Cottage Health will pay $2 million to settle a number of HIPAA violations in relation to state and federal laws.
The group, located in Santa Barbara, was reviewed by the California attorney general’s office due to a breach of confidential patient data during 2013. The breach was identified by Cottage Health on December 2, 2013, when someone got in touch with the healthcare network and left a message on its voicemail system saying that sensitive patient information had been indexed by the search engines and was publicly available via Google.
The sensitive information of in excess of 50,000 patients was available on the Internet, without any need for authentication such as a secure password and the server on which the information was stored was not safeguarded by a firewall. The types of information available included names, medical histories, diagnoses, prescriptions, and lab test results. The server had also been accessed by other people, in addition to the person who alerted the group, during the time that it was unsecured.
As is required under state legislation, state attorney general Kamala D. Harris was made aware of the incident. Two years later, while the attorney general’s office was looking into the incident, Cottage Health encountered a second breach. The second breach included the records of 4,596 patients, and similarly, were accessible online without any need for authentication.
The sensitive information was accessible for almost two weeks before the flaw was identified and protections put in place to stop unauthorised access. The information exposed in the second breach included personally identifiable information and protected health information such as names, addresses, medical record details, account credentials, employment information, Social Security numbers, and admission and discharge figures.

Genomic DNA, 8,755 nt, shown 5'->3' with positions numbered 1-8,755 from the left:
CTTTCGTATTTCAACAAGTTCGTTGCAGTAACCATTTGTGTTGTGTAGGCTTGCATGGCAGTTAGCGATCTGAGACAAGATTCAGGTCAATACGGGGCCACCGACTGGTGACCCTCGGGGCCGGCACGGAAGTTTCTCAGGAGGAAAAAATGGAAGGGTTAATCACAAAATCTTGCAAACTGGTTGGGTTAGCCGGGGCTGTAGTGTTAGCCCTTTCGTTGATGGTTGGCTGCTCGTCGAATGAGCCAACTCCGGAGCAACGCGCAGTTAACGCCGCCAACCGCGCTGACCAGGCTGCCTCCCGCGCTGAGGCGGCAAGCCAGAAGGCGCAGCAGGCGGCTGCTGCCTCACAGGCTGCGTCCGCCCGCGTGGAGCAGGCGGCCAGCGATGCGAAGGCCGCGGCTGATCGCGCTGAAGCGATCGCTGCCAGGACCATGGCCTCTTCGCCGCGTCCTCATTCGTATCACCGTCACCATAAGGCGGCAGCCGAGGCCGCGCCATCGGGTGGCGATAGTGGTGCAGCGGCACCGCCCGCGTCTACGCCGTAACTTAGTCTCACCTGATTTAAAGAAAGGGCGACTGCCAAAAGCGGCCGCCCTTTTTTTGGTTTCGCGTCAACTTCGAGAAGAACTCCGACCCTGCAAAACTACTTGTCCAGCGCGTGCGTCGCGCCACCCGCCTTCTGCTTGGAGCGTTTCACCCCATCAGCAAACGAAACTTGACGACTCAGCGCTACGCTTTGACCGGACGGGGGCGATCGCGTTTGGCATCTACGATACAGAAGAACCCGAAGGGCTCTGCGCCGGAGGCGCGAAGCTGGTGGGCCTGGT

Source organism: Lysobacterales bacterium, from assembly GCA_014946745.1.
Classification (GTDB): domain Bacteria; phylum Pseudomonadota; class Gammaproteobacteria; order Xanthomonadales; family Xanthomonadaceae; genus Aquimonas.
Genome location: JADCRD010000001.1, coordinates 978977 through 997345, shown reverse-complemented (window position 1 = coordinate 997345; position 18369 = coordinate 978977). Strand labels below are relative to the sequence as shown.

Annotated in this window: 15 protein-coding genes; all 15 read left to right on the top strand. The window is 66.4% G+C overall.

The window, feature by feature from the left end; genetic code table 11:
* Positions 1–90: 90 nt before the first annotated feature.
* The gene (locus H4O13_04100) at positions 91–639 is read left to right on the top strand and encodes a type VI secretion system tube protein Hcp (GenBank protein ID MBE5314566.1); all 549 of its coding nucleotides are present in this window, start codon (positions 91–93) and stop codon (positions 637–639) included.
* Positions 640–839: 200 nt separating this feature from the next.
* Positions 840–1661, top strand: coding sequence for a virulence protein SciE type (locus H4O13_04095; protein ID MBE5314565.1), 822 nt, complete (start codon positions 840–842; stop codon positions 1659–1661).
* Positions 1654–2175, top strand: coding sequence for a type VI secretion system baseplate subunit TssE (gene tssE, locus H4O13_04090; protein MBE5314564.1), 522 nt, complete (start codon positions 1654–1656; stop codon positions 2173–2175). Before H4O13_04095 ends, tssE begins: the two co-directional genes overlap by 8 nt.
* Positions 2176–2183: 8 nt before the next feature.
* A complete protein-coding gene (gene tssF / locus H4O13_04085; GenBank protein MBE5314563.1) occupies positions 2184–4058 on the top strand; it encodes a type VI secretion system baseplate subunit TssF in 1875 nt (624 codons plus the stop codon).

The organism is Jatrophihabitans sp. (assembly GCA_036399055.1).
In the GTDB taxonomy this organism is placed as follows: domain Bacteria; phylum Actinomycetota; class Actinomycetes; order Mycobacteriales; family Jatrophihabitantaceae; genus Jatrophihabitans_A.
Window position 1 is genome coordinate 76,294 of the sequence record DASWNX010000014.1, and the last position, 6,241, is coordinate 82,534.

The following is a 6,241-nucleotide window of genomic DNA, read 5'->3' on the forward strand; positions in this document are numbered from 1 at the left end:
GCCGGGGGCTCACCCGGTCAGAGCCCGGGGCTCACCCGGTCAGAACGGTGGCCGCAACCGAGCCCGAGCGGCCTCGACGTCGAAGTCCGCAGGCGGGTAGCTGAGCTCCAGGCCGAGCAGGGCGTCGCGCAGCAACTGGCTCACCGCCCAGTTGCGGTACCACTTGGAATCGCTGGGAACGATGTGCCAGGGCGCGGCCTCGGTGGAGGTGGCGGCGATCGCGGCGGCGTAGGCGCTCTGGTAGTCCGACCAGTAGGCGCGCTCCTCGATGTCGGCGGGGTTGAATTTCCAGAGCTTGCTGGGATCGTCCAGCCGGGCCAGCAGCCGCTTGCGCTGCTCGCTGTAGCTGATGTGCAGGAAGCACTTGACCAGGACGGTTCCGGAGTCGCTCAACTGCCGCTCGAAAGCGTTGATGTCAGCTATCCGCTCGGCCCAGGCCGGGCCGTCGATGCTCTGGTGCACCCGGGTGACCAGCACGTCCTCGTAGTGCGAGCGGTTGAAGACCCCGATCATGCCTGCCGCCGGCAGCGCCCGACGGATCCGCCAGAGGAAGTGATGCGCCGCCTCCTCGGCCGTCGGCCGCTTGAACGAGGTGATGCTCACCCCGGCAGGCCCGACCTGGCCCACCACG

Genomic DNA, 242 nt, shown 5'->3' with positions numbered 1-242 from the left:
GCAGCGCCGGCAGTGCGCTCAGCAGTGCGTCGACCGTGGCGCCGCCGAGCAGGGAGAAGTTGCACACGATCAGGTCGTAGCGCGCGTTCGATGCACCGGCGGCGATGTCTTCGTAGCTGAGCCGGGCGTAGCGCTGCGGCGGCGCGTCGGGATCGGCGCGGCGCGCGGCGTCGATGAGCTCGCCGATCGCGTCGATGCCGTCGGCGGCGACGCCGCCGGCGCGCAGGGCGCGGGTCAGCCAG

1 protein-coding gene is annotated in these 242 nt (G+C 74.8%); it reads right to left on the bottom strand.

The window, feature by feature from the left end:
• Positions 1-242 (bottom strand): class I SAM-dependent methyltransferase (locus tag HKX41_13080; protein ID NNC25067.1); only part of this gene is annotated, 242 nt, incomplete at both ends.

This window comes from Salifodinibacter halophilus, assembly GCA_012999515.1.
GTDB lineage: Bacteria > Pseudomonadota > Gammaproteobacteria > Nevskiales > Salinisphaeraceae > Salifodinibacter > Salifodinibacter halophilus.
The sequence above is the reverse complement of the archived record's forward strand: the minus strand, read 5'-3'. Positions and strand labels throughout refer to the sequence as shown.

Cottage Health argues that while both incidents lead to the exposure of patient data, there are is nothing to suggest any patient information was used inappropriately. The breaches lead to Cottage Health to audit its information security controls and enhance its policies, procedures, and security protections to prevent similar violations from occurring going forward. In each instance, the health network’s security teams moved quickly to restrict harm and secure the exposed data. New system monitoring tools have now been put in place, and advanced security solutions have been adapted that allow weaknesses to be identified and mitigated much more quickly.
The response to the breach may have been quick, reasonable and adequate, and protections now far improved, but it is the lack of security measures leading up to the data breaches that warranted a fine. The California state attorney general’s office claims that Cottage Health violated California’s Confidentiality of Medical Information Act, its Unfair Competition Law, and HIPAA Rules were also breached. The complaint states, “Cottage failed to employ basic security safeguards.” Cottage Health was running old software, patches were not applied properly, default configurations had not been changed, strong passwords were not used, access to sensitive PII was not limited, and regular risk assessments were not carried out.
Making the settlement public , California Attorney General Xavier Becerra commented, “When patients go to a hospital to seek medical care, the last thing they should have to worry about is having their personal medical information exposed,” Becerra explained that “The law requires health care providers to protect patients’ privacy. On both of these counts, Cottage Health failed.”
Along with the $2 million settlement, Cottage Health is obligated to update and maintain information security measures and ensure security practices and procedures match best practice sector standards.